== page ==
The U.S. and Australia criticized India for considering a Russian proposal that would undermine sanctions imposed by America and its allies, showing a deepening rift between the emerging security partners as Foreign Minister Sergei Lavrov traveled to Delhi for talks.
“Now is the time to stand on the right side of history, and to stand with the United States and dozens of other countries, standing up for freedom, democracy and sovereignty with the Ukrainian people, and not funding and fueling and aiding President Putin’s war,” Commerce Secretary Gina Raimondo told reporters in Washington on Wednesday. She called reports of the arrangement “deeply disappointing,” while adding that she hadn’t seen details.
Dan Tehan, Australia’s trade minister who also spoke at the briefing, said it was important for democracies to work together “to keep the rules-based approach that we’ve had since the second world war.”
The comments reflect growing unease with India among fellow members of the Quad, a group of democracies seeking to counter China’s assertiveness in the Asia-Pacific region that also includes the U.S., Australia and Japan. India is the world’s largest buyer of Russian weapons, and has also sought to buy cheap oil as fuel prices surge.
While India has supported calls for a cease-fire and a diplomatic solution, it abstained at the United Nations on votes for draft resolutions condemning Russia’s invasion that were ultimately vetoed by Moscow. Bloomberg reported Wednesday that India is weighing a plan to make rupee-ruble-denominated payments using an alternative to SWIFT after the U.S. and European Union cut off seven Russian banks from using the Belgium-based cross-border payment system operator.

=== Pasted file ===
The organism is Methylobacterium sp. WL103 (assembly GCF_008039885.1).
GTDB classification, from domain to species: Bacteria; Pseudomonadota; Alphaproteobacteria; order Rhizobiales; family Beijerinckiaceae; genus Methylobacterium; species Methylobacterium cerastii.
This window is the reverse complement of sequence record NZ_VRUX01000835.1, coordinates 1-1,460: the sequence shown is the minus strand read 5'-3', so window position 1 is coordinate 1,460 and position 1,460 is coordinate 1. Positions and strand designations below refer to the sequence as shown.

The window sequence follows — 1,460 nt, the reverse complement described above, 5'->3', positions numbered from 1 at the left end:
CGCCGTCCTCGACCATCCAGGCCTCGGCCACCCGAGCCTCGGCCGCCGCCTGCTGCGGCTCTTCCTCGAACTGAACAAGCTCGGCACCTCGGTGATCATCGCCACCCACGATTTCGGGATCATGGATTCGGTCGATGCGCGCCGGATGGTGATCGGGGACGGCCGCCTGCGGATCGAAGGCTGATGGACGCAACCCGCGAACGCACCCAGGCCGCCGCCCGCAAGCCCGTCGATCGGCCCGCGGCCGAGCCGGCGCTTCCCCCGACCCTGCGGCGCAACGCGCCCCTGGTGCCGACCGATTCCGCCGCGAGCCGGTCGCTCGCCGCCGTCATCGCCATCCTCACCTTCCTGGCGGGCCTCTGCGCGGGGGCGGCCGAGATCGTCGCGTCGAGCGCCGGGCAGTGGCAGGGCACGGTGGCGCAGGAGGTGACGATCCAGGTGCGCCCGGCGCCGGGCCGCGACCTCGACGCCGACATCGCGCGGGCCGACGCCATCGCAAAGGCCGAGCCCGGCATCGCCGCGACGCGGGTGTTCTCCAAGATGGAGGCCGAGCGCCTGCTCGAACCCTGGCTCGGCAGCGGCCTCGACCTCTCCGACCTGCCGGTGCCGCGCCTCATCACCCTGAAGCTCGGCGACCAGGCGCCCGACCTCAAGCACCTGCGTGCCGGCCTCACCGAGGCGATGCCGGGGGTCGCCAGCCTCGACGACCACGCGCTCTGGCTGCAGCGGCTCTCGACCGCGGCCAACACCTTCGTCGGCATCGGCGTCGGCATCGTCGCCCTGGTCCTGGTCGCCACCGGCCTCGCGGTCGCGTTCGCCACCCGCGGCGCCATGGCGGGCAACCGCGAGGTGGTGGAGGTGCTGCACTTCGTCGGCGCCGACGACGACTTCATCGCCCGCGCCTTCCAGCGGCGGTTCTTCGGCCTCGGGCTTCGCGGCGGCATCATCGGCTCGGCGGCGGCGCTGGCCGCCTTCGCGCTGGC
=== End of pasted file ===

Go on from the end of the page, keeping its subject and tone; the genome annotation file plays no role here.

The Russian plan involves rupee-ruble-denominated payments using the country’s messaging system SPFS and central bank officials from Moscow are likely to visit next week to discuss the details. No final decision has been taken.
India’s middle-ground position on the war has left to a raft of diplomacy in the past few weeks, with China’s foreign minister visiting for the first time since 2019 and now Lavrov seeking to shore up support. At the same time, the U.S. and its allies are also stepping up engagement in a bid to influence Prime Minister Narendra Modi’s government.
Japanese Prime Minister Fumio Kishida visited Delhi earlier this month, and Australian Prime Minister Scott Morrison also held a video summit with Modi. On Wednesday, Secretary of State Antony Blinken held a call with his counterpart, Subrahmanyam Jaishankar, to discuss “the worsening humanitarian situation in Ukraine” among other issues.
During Lavrov’s trip, India is also hosting U.S. Deputy National Security Advisor for International Economics Daleep Singh and U.K. Foreign Secretary Liz Truss. Her office said she “will point to the importance of all countries reducing strategic dependency on Russia at this time of heightened global insecurity.”
India has pushed back against U.S. concerns by noting that it needs Russian arms to counter China, particularly after border clashes in 2020, and alternatives are too expensive. The strategic relationship between India and Russia dates back to the Cold War and remains robust, even as Modi has shifted the country more toward the U.S. orbit in recent years.